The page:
plates, and the jet-black hair.
    “How are we today, Mr. Yedder?” says the doctor in an unpleasantly loud tone, making my head hurt even more.
    “Can’t complain, apart from these,” I say, smirking past my aches, trying to pull free from the restraints.
    “Just a precaution.”
    “Thanks. I’m safe now, so would you please take them off? ”
    He gives a dry chortle. “Evident by your nighttime accident, you lack both the sense of orientation and the physical strength required to take care of yourself. So, only at the end of your quarantine period will you be fit for release.”
    “What is this, some sort of prison?” I snap. “Besides, if it weren’t for that stupid pilot, you wouldn’t even know I went out.”
    The doctor just gives a confused scowl. “Pilot?”
    “The one that almost pushed me off the roof, with his craft,” I recount, rolling my eyes.
    “Mr. Yedder, I found you unconscious below the roof access. There was no craft. So, it’s far more likely you simply

hallucinated and collapsed from exhaustion.” He huffs, shaking his head while he jots down notes.
    He’s got to be joking. How can he not know about the craft? Not that it matters, it’s probably fruitless to keep arguing. I know what I saw, even if he doesn’t believe me. Only, why did they approach the roof if they didn’t intend on landing?
    “Anyway, I did not pay for this, so let me go,” I say, rising from the bed as much as the restraints allow until a wave of pain forces me back in my place.
    “To the contrary. It clearly says so in your contract,” he says, almost gleefully holding out a datasheet, and after clearing his throat, he starts to read. A long list of things. Flight details, medical and technical things, something about replacing bodily fluids like blood with artificial liquids. Stuff that makes you enter cold sleep, one of the downsides of traveling interstellar. But apparently most crucial, since it slows your metabolism to a crawl. Otherwise you would wake up as an old man, or worse, die, depending on the distance you’ve traveled. Unfortunately, time will carry on normally for the people you leave behind.

    The doctor is still busy reading, grinding through paragraph after paragraph. All those rules and regulations that hardly anyone understands the first time they read them. At least it distracts him, so I try to wrest free from my restraints. Soon, one strap starts to loosen up. So much that I can almost squeeze my hand through, but I decide to wait until he’s not there to continue.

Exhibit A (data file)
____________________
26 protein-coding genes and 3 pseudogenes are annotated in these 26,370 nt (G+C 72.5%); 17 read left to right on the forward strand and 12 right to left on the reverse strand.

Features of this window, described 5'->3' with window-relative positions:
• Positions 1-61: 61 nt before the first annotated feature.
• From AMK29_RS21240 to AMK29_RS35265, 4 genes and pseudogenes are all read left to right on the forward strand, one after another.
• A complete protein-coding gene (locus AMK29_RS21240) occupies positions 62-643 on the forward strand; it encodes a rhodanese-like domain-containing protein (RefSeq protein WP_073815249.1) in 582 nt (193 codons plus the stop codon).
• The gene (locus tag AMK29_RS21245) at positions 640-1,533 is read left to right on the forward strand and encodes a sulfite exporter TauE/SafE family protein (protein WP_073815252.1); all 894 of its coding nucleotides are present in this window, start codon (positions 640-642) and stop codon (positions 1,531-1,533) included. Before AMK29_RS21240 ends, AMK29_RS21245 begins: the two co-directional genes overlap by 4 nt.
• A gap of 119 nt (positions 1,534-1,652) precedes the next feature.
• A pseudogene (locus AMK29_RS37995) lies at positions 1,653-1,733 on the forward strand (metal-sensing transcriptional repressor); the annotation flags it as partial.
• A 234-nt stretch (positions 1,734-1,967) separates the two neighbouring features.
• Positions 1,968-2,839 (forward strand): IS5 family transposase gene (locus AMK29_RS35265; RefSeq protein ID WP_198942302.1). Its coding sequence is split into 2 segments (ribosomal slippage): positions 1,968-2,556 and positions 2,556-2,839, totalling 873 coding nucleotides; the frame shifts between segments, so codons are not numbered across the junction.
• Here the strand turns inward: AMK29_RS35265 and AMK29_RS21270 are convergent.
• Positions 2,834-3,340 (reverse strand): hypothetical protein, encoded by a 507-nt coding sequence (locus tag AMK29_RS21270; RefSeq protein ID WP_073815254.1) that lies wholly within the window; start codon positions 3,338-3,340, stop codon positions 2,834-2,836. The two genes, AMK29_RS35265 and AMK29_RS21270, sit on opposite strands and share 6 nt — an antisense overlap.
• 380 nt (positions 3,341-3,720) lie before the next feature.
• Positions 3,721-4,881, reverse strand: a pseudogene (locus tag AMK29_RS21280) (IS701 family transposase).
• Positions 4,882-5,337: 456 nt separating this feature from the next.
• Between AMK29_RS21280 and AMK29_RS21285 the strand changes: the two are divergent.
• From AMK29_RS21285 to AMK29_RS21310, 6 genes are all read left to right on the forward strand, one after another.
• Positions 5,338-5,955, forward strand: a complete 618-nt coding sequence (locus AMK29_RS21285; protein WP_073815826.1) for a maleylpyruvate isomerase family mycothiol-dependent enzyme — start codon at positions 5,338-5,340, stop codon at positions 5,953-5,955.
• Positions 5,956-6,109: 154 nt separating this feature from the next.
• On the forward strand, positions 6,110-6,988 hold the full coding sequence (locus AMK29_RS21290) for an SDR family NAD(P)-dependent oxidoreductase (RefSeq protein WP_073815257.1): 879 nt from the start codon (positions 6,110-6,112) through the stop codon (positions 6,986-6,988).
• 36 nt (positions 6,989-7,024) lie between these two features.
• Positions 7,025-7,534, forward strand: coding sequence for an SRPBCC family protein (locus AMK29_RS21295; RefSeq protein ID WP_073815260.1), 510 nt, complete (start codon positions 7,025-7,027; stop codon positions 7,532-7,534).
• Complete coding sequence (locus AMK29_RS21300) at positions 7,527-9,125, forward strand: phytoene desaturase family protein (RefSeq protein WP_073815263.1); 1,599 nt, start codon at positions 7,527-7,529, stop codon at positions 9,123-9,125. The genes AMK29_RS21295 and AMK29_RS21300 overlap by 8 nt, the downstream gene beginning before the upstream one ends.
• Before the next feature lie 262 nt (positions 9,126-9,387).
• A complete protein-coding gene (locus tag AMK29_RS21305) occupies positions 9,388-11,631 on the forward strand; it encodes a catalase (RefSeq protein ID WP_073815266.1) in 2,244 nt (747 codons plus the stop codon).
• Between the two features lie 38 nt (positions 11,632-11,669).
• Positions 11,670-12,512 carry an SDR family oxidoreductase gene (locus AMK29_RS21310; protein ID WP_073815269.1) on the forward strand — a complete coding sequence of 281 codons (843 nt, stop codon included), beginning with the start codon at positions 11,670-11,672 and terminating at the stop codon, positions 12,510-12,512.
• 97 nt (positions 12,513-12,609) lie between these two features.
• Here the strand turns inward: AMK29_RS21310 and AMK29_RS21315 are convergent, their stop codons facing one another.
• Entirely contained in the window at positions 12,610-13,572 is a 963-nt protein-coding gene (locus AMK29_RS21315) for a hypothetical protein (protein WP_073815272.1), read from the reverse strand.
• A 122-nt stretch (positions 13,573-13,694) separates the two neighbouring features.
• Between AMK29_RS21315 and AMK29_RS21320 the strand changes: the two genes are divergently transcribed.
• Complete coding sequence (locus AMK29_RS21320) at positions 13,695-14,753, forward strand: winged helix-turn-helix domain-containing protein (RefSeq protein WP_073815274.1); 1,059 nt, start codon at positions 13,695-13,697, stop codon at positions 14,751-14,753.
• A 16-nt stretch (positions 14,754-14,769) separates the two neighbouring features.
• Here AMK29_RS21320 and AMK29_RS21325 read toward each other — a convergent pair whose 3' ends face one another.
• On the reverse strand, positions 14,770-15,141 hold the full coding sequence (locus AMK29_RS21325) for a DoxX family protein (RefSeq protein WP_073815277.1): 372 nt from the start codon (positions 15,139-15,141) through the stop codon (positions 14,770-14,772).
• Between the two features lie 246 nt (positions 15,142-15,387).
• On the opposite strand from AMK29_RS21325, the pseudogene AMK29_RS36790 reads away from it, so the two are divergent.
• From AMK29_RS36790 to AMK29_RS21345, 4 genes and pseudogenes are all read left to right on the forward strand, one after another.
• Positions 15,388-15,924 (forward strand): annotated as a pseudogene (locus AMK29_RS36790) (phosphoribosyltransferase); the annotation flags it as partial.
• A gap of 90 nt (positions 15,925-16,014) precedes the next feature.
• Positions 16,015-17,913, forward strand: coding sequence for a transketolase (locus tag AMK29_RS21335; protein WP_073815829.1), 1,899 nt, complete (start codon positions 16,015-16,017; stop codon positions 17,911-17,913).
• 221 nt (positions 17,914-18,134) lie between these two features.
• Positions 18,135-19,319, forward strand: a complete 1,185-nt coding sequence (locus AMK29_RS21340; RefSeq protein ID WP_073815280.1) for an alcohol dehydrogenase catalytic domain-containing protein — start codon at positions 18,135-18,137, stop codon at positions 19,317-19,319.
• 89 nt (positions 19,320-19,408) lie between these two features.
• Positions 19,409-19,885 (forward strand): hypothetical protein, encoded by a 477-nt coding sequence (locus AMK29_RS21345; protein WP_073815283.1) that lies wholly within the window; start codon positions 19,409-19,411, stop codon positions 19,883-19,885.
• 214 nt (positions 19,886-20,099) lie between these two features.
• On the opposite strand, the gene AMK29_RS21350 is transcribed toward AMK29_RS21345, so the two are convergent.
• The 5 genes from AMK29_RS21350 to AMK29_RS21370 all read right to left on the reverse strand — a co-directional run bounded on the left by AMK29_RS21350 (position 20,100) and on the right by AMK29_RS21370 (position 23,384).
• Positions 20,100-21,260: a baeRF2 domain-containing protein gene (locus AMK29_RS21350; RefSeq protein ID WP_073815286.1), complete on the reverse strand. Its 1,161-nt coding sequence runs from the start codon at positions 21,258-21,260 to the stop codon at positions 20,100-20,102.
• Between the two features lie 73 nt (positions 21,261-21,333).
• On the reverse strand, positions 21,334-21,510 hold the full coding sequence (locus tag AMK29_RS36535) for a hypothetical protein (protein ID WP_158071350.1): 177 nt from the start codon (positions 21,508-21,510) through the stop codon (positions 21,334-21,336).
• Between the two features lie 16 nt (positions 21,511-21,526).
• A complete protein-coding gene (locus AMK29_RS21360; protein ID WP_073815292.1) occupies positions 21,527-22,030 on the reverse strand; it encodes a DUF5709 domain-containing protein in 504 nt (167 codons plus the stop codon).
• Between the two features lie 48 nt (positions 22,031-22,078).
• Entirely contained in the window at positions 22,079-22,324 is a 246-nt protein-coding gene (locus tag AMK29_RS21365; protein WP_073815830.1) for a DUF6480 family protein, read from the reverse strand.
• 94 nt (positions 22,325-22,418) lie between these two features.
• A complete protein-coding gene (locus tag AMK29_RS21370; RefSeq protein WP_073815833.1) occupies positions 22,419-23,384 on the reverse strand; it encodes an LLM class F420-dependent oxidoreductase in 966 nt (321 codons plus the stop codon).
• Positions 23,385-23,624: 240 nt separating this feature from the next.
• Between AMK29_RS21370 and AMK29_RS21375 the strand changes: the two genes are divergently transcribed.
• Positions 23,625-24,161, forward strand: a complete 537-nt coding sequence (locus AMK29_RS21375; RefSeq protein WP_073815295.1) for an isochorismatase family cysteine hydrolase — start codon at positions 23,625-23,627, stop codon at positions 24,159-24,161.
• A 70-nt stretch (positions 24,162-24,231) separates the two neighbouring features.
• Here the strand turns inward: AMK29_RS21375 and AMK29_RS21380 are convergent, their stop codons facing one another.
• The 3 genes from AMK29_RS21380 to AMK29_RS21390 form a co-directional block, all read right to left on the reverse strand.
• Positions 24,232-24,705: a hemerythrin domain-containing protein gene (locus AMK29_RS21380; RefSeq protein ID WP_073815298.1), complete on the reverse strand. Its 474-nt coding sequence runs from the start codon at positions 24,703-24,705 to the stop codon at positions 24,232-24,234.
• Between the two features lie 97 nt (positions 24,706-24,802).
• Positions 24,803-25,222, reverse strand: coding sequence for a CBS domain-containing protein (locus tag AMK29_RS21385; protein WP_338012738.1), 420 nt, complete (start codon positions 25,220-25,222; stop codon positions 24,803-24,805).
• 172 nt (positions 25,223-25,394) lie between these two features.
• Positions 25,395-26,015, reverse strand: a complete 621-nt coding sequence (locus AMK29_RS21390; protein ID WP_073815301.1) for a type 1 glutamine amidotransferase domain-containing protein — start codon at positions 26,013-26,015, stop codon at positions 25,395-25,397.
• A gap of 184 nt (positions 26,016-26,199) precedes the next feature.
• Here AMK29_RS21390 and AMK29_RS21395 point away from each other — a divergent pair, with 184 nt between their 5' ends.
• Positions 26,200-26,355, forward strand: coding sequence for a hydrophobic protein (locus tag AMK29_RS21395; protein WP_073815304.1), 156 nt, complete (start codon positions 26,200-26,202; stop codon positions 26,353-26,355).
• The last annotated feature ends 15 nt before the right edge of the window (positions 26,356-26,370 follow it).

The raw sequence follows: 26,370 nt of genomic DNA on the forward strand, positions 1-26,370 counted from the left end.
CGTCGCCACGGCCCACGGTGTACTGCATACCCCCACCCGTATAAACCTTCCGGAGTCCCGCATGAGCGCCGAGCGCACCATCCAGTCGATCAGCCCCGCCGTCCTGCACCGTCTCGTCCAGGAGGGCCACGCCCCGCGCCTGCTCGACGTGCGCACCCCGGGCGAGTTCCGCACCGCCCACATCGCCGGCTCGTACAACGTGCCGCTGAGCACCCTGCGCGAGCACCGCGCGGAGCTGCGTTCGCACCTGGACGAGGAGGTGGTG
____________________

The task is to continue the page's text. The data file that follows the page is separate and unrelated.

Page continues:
“And there you have it,” he says, lowering the sheet. “Under interstellar quarantine law, you are required to receive treatment for the next three weeks.”
“Three weeks?” I blurt out. “So what’s your plan? Keep me chained to this bed for that long? In case you didn’t know, I am a contestant,” I say, my chest swelling.
    “So?” He shrugs. “I couldn’t let you go even if you were Gwafa Izemrasen himself.”
    My mouth drops at his last comment. That name. How could he know it? Maybe he logged into my personal files. Wait, not maybe—he must have! The only file that contains that name is my application for the Anermis Report. “How do you know my sponsor?” I say, scrutinizing him.
    He just frowns again. “Sponsor? You mean Gwafa Izemrasen

is your sponsor for the contest?” he says, seemingly pondering if he should believe me or not.
    “Of course he is, what about him?” I say, still suspicious.
    “What about him…?” He gasps, sounding appalled. “Gwafa is the current successor of the Izemrasen lineage. Head of the most powerful family, and our leadership. His dynasty brought an end to war and famine ever since the great extinction.” He pauses for a breath. “They single-handedly funded the great expansion, and the creation of every single daughter world. That also includes your home. In case you didn’t know that either.”
    “Well, now that you know how important I am, would you please return my belongings!” I answer, smirking snidely.
    He just chuckles, shakes his head, and writes down some more notes. “I’m very sorry, Mr. Yedder. Now that I know of your…importance, I couldn’t possibly release you early. Just imagine what Gwafa would say if something were to happen to you,” he says, then turns his back on me and heads for the door.
    “Hey, come back, you! You better give my stuff or…or…